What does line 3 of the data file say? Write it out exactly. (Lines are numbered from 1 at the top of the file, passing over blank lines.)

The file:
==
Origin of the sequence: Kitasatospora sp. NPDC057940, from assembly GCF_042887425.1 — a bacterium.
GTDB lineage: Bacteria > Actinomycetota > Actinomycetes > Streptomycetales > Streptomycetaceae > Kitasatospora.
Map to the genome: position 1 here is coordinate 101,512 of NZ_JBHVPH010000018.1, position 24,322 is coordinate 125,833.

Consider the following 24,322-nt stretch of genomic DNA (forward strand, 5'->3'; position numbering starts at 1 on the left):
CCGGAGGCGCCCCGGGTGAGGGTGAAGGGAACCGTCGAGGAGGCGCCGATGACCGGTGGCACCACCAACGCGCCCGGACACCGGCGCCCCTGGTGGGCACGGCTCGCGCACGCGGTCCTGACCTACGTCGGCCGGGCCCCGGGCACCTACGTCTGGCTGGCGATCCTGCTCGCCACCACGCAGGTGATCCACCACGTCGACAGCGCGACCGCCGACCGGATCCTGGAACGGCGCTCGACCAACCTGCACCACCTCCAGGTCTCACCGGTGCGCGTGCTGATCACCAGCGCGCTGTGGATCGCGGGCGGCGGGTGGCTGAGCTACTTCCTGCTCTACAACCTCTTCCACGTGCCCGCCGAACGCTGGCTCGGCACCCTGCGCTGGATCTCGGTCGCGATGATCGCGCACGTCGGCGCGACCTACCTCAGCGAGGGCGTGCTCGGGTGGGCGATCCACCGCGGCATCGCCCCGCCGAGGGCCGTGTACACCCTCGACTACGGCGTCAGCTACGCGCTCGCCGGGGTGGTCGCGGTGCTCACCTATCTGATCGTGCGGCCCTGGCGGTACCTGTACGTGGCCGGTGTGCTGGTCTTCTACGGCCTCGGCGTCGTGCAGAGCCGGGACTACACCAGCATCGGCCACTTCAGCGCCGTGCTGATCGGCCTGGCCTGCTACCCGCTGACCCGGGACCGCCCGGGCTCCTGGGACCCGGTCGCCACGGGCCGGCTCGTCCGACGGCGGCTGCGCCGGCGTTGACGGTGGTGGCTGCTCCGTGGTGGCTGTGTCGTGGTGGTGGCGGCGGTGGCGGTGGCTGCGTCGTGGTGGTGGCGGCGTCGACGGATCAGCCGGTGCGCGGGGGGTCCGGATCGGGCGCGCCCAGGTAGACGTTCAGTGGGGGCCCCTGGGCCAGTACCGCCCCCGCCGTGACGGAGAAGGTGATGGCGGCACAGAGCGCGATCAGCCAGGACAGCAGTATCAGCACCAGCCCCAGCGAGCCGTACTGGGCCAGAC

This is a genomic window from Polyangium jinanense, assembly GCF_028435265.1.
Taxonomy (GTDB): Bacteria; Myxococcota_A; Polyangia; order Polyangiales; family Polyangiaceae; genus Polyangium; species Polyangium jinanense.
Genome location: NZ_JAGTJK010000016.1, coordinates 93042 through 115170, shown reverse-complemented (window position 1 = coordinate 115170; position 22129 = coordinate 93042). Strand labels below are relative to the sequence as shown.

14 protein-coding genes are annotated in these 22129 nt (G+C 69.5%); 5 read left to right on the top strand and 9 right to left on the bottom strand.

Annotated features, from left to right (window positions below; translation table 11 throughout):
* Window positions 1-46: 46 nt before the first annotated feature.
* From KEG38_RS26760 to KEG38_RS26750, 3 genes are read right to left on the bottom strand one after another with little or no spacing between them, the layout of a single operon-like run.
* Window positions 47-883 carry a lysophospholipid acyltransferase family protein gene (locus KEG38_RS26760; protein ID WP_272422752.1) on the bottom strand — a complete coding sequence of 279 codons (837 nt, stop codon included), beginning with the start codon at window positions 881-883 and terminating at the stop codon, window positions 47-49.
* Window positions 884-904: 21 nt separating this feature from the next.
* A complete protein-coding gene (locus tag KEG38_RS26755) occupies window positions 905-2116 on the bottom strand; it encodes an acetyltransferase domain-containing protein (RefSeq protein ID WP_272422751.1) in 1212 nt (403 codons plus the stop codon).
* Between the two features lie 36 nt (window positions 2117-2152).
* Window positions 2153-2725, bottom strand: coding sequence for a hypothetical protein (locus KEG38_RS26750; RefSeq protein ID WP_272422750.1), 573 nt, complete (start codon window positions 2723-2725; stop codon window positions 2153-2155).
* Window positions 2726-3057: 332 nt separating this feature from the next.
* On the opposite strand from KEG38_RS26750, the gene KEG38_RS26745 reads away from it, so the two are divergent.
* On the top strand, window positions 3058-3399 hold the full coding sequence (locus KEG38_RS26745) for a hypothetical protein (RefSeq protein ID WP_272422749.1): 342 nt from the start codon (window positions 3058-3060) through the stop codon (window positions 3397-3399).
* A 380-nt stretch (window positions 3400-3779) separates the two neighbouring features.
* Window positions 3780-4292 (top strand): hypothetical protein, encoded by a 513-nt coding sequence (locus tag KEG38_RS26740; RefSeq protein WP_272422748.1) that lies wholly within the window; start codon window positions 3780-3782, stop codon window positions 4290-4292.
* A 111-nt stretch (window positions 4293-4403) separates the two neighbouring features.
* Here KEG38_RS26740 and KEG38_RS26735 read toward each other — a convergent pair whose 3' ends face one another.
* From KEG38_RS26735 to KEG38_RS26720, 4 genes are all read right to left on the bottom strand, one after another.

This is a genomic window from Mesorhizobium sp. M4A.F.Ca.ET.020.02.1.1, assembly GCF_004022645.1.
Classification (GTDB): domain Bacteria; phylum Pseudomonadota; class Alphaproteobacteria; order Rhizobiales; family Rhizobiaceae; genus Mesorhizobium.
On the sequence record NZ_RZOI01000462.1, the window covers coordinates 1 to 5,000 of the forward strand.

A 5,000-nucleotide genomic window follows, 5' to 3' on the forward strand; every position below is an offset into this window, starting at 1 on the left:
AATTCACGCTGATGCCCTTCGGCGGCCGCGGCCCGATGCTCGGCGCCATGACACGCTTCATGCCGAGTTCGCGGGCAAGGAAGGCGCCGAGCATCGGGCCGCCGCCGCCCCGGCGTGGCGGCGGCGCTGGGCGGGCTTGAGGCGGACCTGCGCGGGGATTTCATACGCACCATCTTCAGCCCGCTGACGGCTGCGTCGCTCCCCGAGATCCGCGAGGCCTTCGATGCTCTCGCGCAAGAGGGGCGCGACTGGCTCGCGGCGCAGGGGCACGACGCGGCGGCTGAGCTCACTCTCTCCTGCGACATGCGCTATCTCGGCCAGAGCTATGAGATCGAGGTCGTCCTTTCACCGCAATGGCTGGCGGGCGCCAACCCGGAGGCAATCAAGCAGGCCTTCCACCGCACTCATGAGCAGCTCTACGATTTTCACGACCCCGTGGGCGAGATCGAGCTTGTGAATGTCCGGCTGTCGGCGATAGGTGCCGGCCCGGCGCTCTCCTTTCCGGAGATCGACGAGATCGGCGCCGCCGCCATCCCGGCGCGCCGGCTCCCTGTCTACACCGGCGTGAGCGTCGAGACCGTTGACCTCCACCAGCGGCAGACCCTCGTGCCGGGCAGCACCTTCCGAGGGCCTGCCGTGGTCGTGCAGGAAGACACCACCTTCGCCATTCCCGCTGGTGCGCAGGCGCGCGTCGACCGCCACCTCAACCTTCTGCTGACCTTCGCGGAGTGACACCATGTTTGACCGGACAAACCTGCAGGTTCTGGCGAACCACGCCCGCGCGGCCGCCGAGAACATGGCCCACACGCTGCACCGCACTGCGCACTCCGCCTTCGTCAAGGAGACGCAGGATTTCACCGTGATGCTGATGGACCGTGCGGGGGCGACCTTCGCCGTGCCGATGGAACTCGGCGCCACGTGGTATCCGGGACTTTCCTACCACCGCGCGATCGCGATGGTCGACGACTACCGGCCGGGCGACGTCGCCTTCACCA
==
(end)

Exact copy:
Map to the genome: position 1 here is coordinate 101,512 of NZ_JBHVPH010000018.1, position 24,322 is coordinate 125,833.